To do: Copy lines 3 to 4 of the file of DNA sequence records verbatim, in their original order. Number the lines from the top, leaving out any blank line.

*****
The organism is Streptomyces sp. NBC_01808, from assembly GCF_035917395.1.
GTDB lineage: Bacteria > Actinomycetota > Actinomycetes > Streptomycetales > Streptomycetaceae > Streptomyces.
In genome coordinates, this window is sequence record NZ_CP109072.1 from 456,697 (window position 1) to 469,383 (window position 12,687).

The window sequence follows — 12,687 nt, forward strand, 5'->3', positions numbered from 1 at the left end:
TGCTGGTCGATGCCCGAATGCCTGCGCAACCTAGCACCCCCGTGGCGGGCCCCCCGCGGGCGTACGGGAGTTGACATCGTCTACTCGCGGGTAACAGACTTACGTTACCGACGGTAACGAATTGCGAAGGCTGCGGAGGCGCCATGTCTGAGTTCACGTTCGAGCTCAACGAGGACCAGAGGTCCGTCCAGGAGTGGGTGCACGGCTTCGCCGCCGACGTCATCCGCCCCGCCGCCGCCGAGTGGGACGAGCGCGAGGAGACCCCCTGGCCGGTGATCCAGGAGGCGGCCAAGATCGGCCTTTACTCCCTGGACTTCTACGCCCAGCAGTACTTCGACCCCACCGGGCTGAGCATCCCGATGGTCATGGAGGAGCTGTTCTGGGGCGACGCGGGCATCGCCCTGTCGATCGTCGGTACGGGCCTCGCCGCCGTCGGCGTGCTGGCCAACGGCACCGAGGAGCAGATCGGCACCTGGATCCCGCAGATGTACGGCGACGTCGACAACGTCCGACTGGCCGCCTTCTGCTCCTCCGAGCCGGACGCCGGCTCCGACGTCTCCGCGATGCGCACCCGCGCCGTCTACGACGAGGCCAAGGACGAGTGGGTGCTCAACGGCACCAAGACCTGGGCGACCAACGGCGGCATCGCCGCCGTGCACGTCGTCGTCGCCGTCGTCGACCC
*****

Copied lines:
In genome coordinates, this window is sequence record NZ_CP109072.1 from 456,697 (window position 1) to 469,383 (window position 12,687).

The window sequence follows — 12,687 nt, forward strand, 5'->3', positions numbered from 1 at the left end: